Sunday, November 23, 2014 Kislev 1, 5775

The Power of Prayer, the Power in Prayer

November 2, 2012 By:
Harold Messinger
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The view earlier in the week from the 24th street entrance to The Milton and Betty Katz JCC of Atlantic County.

Editor’s Note: Hazzan Harold Messinger of Beth Am Israel in Penn Valley wrote the following prayer this week, reflecting on the storm and its aftermath.

“Who causes the winds to blow and the rains to fall”, "Mashiv Ha'ruach U'Morid HaGashem"
 
Three times a day, between the end of Sukkot and Pesach we offer these words as a special addition to the Amidah prayer.
 
Three times a day we offer this prayer to you, Adonai.
 
And can anyone now doubt that our prayers were answered?
 
And God, if you are still listening, next time, not so much rain, and go easy on the winds, you God, who knows the full potential of nature’s power.
 
Adonai, we are in awe of the world around us, and at the same time we strive to see the wonder, the Godlike quality in all we do, in all you do and in all that is.
 
And before the storm, and during it’s fury, and in the aftermath we prayed and continue to pray:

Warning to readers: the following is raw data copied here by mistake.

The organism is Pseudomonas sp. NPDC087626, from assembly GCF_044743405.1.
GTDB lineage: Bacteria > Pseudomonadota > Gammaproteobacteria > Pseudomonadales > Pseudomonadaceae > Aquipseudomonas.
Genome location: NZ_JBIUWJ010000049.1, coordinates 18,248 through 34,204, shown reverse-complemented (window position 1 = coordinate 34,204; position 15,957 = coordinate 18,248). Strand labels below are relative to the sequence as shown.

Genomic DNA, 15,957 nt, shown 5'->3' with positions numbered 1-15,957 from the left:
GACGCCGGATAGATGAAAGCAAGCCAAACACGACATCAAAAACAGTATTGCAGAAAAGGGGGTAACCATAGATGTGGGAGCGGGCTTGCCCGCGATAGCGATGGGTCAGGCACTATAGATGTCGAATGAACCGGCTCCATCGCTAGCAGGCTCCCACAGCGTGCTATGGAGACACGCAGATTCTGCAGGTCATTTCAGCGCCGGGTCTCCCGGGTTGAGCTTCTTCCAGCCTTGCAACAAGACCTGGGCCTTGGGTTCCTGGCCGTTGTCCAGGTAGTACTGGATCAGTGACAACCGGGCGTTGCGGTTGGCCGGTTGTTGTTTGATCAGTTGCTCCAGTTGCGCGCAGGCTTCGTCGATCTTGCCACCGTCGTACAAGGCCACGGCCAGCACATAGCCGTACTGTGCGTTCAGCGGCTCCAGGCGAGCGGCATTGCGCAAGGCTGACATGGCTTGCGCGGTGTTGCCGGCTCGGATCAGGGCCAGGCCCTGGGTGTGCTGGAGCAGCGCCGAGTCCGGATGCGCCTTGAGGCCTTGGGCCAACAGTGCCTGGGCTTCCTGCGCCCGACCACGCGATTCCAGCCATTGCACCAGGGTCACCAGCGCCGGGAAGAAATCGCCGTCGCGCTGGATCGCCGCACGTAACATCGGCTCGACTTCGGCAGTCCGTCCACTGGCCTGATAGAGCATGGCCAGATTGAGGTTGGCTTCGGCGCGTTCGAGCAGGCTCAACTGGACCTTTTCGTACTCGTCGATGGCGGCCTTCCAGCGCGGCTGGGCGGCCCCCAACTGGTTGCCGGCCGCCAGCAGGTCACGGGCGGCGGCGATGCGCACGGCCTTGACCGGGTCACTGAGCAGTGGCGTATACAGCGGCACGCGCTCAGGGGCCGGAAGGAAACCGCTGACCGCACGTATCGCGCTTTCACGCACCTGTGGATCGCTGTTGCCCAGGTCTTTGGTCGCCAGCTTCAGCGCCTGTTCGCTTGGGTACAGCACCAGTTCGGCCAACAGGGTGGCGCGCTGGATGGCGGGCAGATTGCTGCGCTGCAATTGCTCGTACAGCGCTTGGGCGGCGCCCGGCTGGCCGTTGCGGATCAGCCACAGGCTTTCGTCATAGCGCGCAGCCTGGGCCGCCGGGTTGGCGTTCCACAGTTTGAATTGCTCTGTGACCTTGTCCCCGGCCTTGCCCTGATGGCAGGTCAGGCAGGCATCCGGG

For Gevurah: Power. Strength.
 
Strength to endure, strength to have patience, strength to help, comfort and reach out.
 
Strength to overcome.
 
For Blessing:
 
For the first responders who came from around the corner and around the country to go straight into harms way, to restore power where there was none, to save lives that were in peril, to remove the bodies of those who did not survive.
 
And to the second, third and fourth responders: Todah.
 
Thank you for your selflessness, your humanity, your courage.
 
We pray for healing comfort: We pray for the families who lost loved ones.
 
We pray for those who lost their possessions, their homes, their businesses.
 
We pray that those things that can be restored are restored, and we pray for healing where restoration is not possible.
 
We pray for wisdom: For our leaders to show courage and integrity, to reach beyond cynicism and partisanship and to act with insight and honor.
 
Adonai: We have witnessed nature in all its destructive force, indiscriminate, unyielding and breathtaking.
 
And just as we have seen friends and family respond with courage and with open hands, so, too, have we seen strangers helping strangers simply because it was, it is, the right thing to do.
 
As the waters recede and life returns to a new normal, we continue to hope and pray for renewal, for shelter and for comfort.

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